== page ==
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on 10 March 2011
This is a most interesting and well-written account of Capability Brown's life, and highly recommended not only to those interested in landscape gardening, but also to those who enjoy good biographies.
The key of course is in the writing - the most fascinating life can be made unapproachable by turgid prose. This book takes us steadily and amusingly through Brown's extraordinarily successful progress, transforming the exhausted and ill-kept 'Versailles-style' gardens of the late 17thC into glorious new countryside vistas thanks to his early training in the vital skills of lake-making and landscaping.
In particular the book steadily demolishes the old complaint that Brown destroyed wonderful tree-scapes in the course of his work - no one can compute the millions of new trees planted on his instructions, and many of his great parks (Petworth,Stowe, Sledmere, Harewood, Chatsworth, Broadlands, Alnwick) are thriving today, and it also highlights his respect for fine earlier work - for example at Wrest Park where he refused to alter the existing unimprovable layout.
Like all good biographies, while ostensibly about his life's work, it is also very interesting on the politics of the time (which of course affected his clients' ability to engage in major works) and on his personal life, which turns out to have been more complicated than he might have wanted us to know.
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on 18 June 2013
sorry but this book for all its hype is just a bore!
the use of actual records is mundane
The author writes with no real insight into Brown's choice or reasons for designs

You would be much better reading - Capability Brown and the English Landscape Garden (Shire Library) by Laura Mayer
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on 8 June 2013
Incredibly disappointing book. Loads of press hype and a good-looking production but the material just isn't there. It's all speculation and heresay. I got so irritated I didn't bother to finish it.
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on 18 October 2014
The author has written an impressive number of books on gardening in England, and she now turns to look at the country’s most renowned landscape visionary. Visit any of England’s large houses and there is a good chance that at some point they received advice and visits (often numerous) from Lancelot Brown; indeed the amount of work he did was prodigious, and Jane Brown narrates his peripatetic life on the road as goes from wealthy patron to wealthy patron, transforming the grounds of England’s largest houses. Starting from modest circumstances in the isolated north of the country, his reputation grew until he was courted by monarchs and nobility for his advice and the enjoyment of his congenial company. Lancelot did not leave a mass of documentary material, and so most of the book is devoted to the evidence as it exists on the ground - with his lakes, undulating lands and patterns of planting. He was at the forefront of the movement away from strict formalism in gardens, to the sweeping, romantic approach, with occasional Gothic decoration features, to landscape design. This is an impressively comprehensive and knowledgeable work on Lancelot Brown and ends with the surprising assessment that the devoted family man may also have fathered a child out of marriage.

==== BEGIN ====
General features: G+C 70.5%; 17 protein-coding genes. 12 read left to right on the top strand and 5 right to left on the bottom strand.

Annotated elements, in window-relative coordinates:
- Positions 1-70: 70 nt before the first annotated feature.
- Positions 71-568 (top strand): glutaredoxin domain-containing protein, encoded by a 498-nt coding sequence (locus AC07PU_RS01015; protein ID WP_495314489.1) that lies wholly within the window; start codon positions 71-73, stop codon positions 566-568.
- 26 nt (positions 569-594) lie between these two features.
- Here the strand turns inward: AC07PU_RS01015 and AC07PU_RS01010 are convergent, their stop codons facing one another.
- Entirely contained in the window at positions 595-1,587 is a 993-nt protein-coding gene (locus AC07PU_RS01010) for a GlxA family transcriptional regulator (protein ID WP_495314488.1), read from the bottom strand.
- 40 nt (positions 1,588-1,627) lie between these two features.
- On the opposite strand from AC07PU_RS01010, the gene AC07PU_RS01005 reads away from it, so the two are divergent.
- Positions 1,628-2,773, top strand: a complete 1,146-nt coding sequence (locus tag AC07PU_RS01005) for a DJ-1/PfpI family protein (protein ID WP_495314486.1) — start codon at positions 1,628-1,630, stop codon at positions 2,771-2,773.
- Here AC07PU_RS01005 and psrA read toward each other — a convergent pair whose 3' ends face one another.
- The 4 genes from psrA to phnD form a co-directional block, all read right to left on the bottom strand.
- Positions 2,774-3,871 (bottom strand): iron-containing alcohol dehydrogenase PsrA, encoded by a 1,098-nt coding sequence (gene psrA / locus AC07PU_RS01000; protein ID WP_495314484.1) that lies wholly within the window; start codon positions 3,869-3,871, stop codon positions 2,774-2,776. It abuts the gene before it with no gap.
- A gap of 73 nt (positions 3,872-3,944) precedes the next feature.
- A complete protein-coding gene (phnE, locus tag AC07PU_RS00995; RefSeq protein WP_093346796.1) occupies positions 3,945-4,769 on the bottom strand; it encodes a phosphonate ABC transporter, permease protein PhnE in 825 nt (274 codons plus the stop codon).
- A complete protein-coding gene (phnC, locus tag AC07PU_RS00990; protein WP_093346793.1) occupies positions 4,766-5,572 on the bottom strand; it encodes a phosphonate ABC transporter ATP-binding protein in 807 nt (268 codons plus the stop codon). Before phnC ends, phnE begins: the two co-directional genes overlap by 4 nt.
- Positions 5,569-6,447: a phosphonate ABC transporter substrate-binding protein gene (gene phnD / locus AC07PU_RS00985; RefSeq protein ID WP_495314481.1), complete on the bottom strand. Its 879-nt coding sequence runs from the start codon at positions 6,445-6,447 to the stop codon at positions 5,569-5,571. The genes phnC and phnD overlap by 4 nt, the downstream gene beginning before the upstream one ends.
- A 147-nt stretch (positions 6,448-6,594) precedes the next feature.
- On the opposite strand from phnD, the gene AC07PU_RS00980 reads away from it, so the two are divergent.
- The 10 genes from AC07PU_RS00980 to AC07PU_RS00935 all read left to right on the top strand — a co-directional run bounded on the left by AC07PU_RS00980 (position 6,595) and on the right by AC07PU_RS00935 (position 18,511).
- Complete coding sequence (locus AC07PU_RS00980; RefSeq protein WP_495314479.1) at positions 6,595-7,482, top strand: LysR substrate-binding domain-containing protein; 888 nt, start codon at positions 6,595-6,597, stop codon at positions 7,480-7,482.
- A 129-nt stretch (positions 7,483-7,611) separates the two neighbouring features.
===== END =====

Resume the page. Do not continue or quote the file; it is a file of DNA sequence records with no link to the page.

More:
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on 27 August 2016
This is a book to savour. I read it over period of months having been given a hardback copy. I kept dipping into it when I had a few quiet moments. I had no idea that Brown had covered so much ground (sorry about that - it just slipped out!) in pursuit of, and in support of, his clients. How he did so when cross country travelling must have been so arduous I tremble to think. I found the author's account of his professional and family life, as well as many insights into the social history of the time, quite fascinating and her research has clearly been very comprehensive. A fine piece of work.
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on 7 September 2012
Although I like visiting gardens in England (and I regularly do), this book was bought for two reasons: Gardens are a product of gardners but also as a coffee table book. Capability Brown was a famous gardner. This is a beautiful book with beautiful pictures. So a conversation piece by itself.
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on 30 October 2015
Too much detail on things not relevant to Brown. If you are looking for this then fine, if you are looking for biography then perhaps not the book for you